His death happened as a consequence of his being moved from one cell to another. Dungay was being moved because his blood sugar had already been tested four times that day and found to be elevated. The "new" cell was equipped with CCTV, presumably so that his blood sugar and his physical well-being could be monitored remotely.
What caused his death?
Mr Dungay was eating a packet of biscuits and the officers demanded that he stop eating before they moved him. He was given two minutes to comply. When he refused to stop eating the biscuits, the guards called on the Immediate Action Team (IAT) for assistance. The IAT is used as a "specialist" team for moving inmates, a de facto "riot squad".
On its arrival, the IAT rushed into his cell, grabbed Dungay and shoved him face-down on to his mattress. They then cuffed him, with his hands behind his back. He was picked up, moved to another cell and held face-down again. A nurse administered a fast-acting sedative into his buttock as he was being restrained, by up to six guards. In scenes reminiscent of George Floyd’s recent death, he continued to scream that he could not breathe. One of the officers responded to his cries several times, that if he could talk, he could breathe. Soon after he was administered the sedative, Dungay died.
As the new cell was an observation cell, equipped with video surveillance, the footage showed that he was spitting blood. His mother has since noted that his nose was broken, the skin split, and his face was “caved in”. There has been no finding as to how the injuries occurred. They must have occurred between the arrival of the IAT and his being moved along the corridor. It appears there was no other window of opportunity for his injuries to be inflicted.
What was the outcome of the investigation?
The finding of the NSW Coroner’s Court was that Dungay died from inadequate medical care. The detective tasked with investigating the death did not enter the cell for two hours after Dungay’s death and all the material evidence had been removed in the meantime.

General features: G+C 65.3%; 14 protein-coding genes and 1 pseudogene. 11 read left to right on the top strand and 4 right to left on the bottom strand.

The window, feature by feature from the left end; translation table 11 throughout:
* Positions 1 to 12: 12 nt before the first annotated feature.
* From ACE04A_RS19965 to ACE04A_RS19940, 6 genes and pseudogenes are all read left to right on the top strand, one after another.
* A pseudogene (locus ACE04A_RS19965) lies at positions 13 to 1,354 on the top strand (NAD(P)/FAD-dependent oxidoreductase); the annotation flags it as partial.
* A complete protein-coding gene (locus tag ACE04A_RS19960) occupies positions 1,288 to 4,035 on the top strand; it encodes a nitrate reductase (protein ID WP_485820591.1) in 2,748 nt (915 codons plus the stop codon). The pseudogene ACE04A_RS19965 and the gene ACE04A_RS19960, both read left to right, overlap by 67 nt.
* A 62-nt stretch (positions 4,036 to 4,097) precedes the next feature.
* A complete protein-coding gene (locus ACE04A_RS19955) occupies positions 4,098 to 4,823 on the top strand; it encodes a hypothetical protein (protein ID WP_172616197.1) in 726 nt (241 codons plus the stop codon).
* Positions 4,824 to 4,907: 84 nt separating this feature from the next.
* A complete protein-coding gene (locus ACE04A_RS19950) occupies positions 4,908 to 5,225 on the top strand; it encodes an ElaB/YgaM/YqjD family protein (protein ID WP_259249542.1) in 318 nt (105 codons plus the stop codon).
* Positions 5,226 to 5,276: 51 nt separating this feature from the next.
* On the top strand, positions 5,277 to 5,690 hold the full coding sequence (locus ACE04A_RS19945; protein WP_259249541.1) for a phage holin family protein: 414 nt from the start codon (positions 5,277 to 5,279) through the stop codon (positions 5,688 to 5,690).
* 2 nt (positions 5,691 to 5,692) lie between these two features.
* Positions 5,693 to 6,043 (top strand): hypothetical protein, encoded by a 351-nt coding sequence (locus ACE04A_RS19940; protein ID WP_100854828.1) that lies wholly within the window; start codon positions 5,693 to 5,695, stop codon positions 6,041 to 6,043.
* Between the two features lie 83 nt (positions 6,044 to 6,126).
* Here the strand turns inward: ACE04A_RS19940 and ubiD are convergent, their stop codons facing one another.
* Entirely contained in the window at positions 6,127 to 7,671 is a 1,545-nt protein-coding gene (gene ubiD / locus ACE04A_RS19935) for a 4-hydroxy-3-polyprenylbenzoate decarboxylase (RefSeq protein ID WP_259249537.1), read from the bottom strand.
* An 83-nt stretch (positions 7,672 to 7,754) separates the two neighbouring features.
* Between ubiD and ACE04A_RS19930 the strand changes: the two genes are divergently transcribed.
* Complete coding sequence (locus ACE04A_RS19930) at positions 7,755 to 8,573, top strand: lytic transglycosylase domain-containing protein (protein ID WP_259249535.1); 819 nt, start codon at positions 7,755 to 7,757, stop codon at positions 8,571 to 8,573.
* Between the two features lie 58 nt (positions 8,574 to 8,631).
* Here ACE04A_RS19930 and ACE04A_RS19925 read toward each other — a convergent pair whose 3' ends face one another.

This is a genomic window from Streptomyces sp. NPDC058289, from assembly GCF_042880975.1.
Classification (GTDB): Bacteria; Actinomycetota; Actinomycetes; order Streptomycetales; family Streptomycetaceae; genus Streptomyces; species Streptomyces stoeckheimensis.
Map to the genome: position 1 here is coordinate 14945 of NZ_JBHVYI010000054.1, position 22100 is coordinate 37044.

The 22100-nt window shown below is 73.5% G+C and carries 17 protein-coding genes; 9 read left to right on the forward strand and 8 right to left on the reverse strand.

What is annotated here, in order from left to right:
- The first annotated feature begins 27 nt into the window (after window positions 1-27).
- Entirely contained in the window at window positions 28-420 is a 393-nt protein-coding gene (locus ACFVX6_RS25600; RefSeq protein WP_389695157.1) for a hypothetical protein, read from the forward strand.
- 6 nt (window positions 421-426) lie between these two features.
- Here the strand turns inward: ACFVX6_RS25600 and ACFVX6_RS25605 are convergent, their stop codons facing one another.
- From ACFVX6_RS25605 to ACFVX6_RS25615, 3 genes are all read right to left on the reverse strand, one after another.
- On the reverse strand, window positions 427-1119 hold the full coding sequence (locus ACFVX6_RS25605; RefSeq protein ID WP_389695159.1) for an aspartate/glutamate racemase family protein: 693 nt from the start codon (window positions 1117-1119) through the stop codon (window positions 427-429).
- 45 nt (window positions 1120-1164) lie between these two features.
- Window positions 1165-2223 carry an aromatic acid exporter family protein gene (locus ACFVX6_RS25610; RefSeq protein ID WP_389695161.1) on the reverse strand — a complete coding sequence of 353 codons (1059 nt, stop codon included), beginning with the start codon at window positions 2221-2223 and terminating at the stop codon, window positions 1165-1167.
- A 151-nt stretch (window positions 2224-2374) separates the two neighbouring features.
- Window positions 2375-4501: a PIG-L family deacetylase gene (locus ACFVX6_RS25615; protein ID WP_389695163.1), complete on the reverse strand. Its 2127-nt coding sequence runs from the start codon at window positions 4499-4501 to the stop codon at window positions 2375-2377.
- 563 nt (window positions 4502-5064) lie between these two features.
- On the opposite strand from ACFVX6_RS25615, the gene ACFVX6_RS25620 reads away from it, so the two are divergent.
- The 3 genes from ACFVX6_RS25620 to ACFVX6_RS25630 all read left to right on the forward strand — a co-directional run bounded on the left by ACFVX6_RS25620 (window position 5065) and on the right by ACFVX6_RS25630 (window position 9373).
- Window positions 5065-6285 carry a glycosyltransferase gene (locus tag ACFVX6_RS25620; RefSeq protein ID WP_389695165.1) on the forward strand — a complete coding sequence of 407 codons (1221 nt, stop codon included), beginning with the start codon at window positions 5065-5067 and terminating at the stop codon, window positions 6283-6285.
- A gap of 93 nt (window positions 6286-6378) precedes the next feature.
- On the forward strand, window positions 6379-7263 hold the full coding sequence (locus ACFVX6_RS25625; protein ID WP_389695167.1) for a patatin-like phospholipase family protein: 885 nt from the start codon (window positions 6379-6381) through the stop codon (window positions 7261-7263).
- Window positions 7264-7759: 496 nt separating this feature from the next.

No matter where you stand, something is not right about this whole case. A 26-year-old man died because he was eating biscuits. The actions of the staff – both the guards and the nursing staff – were dictated by a desire to keep him safe? They wanted him to stop eating biscuits because he might have a negative reaction to the sugar in those biscuits? He died from a surfeit of care, perhaps?
No charges were laid, but Mr Dungay continues to be mourned by his family and most of the rest of the Australian community doesn’t even blink. It is a ridiculous sham to see and hear Australia dragging itself up that tiny hillock, where the high moral ground is to be found and judging Americans for the death of George Floyd.
Consider the number 432. That is the number of deaths of Indigenous citizens who have died in custody since 1991 in Australia — 432 deaths, over 29 years equals 14.89 deaths per year, every year!
One argument sometimes raised is that these were deaths of dangerous men and women and police and prison guards have a right to be safe. Closer analysis shows that there are also children or ill people, or people on remand or being pursued over petty crimes. There is little evidence of police officers or prison guards in fear for their lives. Aboriginal deaths in custody are seen in this country as being somehow normal, even expected.
From those 432 deaths, over 29 years, not one of their custodians has been convicted of a crime relating to the deaths. In the case of Mr Dungay, the Coroner declined to refer any of the guards for prosecution, but he did recommend more training for guards and nurses. A lot of use that will be.
Support independent journalism Subscribe to IA.